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Am Fam Physician. 1998;58(8):1877

Antibiotic treatment has been shown to speed resolution of the symptoms of acute otitis media in children, but since there is no significant difference in long-term outcomes among children who are treated and children who are not treated, some clinicians advocate not prescribing antibiotics at all. There is, however, a reluctance on the part of American physicians to adopt this practice. Kozyrskyj and associates conducted a meta-analysis to determine if a short course of antibiotic treatment was as efficacious as a traditional longer course of therapy for acute otitis media in children.

Clinical trials were included if their study populations were between four weeks and 18 years of age, had a diagnosis of acute otitis media, had been randomly assigned to receive a short or long course of antibiotic treatment and were assessed to see if the acute otitis media had resolved. Treatment failure was defined as lack of clinical resolution, or relapse, or recurrence within one month. Middle ear effusion was not considered a treatment failure.

The literature search yielded 32 trials: 17 were trials of short-acting antibiotics, 11 were trials of azithromycin and four were trials of ceftriaxone. Fourteen of these studies could be used for evaluation of the main outcome measures. A total of 1,031 children were treated for five days with an antibiotic, and 1,084 children were treated for eight to 10 days. There were no significant differences in primary outcomes between the two groups. Evaluation at 30 days after initiation of therapy showed that a 10-day course of antibiotics was not significantly different from a five-day course of antibiotics; however, at 20 days there was a slight increase in relapse or reinfection (odds ratio: 1.52) in those treated with a shorter course of antibiotics. The difference in short-term risk of failure was 7.8 percent. In other words, to prevent one treatment failure with the short course of therapy, 13 children would need to receive the longer course of antibiotics.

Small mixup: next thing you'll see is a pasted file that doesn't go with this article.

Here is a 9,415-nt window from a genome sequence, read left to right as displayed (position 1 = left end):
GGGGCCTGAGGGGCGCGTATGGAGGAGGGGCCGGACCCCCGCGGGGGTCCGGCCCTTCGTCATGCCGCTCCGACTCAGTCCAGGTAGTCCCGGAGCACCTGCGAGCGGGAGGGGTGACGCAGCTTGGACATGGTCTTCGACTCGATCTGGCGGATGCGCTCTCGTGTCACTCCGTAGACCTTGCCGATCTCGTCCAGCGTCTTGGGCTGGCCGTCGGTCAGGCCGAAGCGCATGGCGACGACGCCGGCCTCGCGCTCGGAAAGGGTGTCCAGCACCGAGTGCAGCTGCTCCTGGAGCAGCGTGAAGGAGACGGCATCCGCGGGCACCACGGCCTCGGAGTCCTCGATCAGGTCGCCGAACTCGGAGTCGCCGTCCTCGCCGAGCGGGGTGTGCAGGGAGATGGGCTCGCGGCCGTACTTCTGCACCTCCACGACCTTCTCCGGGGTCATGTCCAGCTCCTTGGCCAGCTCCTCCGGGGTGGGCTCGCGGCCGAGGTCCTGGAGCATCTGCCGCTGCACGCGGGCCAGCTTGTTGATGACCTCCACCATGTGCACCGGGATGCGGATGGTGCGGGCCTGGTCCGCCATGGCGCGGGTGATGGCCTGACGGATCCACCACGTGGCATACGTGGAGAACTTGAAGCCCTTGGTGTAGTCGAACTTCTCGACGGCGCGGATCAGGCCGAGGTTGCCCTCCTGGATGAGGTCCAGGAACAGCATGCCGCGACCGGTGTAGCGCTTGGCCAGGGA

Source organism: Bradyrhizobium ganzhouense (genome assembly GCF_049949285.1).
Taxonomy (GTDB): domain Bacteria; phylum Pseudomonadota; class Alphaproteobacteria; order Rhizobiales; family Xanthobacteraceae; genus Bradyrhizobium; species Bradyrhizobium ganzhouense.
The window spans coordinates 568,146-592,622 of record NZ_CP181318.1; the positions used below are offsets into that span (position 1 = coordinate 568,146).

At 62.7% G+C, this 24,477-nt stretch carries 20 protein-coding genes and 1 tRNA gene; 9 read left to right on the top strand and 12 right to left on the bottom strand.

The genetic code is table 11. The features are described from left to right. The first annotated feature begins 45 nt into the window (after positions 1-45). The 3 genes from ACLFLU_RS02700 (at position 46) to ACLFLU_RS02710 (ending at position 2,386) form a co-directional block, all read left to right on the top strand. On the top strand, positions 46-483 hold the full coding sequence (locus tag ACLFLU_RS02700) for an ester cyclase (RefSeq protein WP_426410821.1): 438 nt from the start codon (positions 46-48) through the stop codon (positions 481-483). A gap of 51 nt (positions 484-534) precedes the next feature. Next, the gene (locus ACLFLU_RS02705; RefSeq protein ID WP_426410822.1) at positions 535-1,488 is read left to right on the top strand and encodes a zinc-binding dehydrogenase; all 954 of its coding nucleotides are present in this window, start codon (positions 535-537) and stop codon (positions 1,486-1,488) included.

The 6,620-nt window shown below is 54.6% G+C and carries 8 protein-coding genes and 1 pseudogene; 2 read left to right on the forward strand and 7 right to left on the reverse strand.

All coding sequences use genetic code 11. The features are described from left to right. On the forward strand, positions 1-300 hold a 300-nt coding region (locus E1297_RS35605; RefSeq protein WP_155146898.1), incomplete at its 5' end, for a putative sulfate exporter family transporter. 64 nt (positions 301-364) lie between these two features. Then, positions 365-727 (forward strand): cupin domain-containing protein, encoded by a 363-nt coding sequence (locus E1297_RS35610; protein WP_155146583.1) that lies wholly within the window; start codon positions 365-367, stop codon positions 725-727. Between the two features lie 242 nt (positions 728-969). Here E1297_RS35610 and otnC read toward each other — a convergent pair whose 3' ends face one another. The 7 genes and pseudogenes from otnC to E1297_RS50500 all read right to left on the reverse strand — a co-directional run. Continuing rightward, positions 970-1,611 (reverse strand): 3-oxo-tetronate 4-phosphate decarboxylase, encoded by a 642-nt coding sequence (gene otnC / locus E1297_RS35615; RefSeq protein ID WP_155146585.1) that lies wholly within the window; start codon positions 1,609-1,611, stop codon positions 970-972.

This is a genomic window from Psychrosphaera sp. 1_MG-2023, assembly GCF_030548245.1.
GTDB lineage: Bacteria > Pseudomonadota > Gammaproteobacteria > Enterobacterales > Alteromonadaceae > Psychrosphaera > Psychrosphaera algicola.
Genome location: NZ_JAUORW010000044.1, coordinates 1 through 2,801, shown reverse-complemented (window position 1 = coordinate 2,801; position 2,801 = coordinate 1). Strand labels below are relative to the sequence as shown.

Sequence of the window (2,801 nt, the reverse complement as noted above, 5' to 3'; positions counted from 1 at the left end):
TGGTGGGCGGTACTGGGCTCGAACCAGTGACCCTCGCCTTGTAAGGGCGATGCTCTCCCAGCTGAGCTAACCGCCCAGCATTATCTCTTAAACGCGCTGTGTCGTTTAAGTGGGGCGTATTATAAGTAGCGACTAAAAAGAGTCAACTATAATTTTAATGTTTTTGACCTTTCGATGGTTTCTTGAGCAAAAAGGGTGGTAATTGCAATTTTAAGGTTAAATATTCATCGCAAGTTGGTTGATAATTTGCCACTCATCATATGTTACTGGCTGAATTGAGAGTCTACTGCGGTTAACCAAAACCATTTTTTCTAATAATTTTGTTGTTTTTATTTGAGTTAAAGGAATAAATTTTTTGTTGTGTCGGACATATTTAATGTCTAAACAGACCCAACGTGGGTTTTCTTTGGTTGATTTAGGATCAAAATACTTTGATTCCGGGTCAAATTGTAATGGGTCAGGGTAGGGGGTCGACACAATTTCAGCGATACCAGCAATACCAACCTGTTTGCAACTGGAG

The authors conclude that a five-day course of antibiotic treatment for uncomplicated acute otitis media in children is effective, costs less and is associated with greater compliance than the longer course of therapy that is typically prescribed.

In a related editorial, Pichichero states that many children are overdiagnosed with acute otitis media if tympanocentesis is not performed. He stresses that diagnostic accuracy must be improved, particularly by tympanocentesis. Tympanocentesis should be used in patients whose tympanic membrane is bulging and in patients who appear toxic or have a high fever. Long (10-day) courses of antibiotic therapy should be reserved for use in patients who have perforated tympanic membranes, those with chronic or recurrent otitis media and those with underlying medical conditions who may be at higher risk of treatment failure.

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